Musnet: The Tears of the Painter
Musnet concludes with this fourth and final volume. In this final volume, we follow the artist Musnet as he works, and struggles, to make his life as an artist. His life is very similar to how artists used to live and work in 19th-century Europe, and in a way I almost feel a connection to Van Gogh, who also struggled to make it. The story is not just about Musnet himself but about his friends and how they impact his career and life. And like many French graphic novels, the story often has adult themes and violence and the like. The struggles of painters are all told through the eyes of animals, a la Maus. And like a lot of European graphic novels, they are allegorical, examining modern life through a lens that to us Americans might seem silly. To truly understand the story and the metaphors, the reader should probably be in their late teens or older. The art is beautiful, like paintings about a painter. It is not hard to see why this was nominated for a prestigious award in France.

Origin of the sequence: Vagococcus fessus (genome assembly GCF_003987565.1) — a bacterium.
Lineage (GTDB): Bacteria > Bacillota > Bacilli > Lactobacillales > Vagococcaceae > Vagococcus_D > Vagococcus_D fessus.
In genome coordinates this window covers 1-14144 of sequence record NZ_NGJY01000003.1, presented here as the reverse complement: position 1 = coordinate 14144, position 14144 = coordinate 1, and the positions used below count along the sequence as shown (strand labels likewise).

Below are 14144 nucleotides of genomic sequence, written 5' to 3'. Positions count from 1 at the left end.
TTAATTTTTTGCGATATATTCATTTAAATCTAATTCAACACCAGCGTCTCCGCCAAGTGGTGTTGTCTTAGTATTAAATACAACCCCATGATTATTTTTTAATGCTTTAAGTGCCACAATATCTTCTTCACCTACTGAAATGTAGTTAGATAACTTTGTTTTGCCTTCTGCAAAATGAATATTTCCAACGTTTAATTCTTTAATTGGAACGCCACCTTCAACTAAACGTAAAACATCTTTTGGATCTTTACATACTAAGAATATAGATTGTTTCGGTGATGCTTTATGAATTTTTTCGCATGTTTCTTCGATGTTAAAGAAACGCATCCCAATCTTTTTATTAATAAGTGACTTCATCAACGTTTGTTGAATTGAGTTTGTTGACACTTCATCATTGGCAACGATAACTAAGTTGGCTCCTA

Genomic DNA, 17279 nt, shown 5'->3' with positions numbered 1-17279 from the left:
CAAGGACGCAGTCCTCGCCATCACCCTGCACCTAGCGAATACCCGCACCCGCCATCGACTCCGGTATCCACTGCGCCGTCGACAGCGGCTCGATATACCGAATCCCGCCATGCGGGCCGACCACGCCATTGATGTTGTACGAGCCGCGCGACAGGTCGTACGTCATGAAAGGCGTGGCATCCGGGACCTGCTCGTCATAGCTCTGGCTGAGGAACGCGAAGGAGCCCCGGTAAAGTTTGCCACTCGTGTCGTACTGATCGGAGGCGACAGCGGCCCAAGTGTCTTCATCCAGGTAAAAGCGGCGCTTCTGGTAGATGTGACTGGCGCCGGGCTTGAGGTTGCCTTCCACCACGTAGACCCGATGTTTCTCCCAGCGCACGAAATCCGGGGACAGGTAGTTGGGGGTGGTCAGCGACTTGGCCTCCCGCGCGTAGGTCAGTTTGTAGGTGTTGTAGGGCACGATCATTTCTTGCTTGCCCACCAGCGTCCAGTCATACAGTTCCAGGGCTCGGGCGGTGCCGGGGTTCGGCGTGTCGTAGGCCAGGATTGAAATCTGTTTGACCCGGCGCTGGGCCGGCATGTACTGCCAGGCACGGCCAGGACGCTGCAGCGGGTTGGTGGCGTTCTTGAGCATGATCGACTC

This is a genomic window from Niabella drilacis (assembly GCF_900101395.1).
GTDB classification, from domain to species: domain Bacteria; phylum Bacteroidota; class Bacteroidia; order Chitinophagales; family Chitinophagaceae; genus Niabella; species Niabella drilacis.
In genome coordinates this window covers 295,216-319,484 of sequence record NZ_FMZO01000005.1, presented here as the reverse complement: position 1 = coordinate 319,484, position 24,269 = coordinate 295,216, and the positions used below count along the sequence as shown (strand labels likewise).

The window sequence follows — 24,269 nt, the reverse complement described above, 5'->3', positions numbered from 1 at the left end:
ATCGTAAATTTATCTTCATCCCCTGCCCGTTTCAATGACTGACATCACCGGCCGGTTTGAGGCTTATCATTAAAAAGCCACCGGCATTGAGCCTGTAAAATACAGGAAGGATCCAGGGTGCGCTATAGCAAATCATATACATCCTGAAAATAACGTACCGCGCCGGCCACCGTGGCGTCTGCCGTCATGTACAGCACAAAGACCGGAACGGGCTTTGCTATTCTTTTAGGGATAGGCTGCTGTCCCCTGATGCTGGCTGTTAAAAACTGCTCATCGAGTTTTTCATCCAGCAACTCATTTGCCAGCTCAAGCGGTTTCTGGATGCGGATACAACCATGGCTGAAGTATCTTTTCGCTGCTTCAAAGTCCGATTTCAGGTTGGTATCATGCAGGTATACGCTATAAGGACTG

Chris Hayden has been working at City Book Review since 2012, so that makes him the keeper of knowledge. He manages the office and book reviewers (all 200 of them!), which is no small feat. If you’re looking at the book reviews here, you’re seeing them because he sent the books out for review. Without him, this place would fall apart, because no one else in the office knows how to use the postage machine. Two words: job security.
|Page Count||54 pages|
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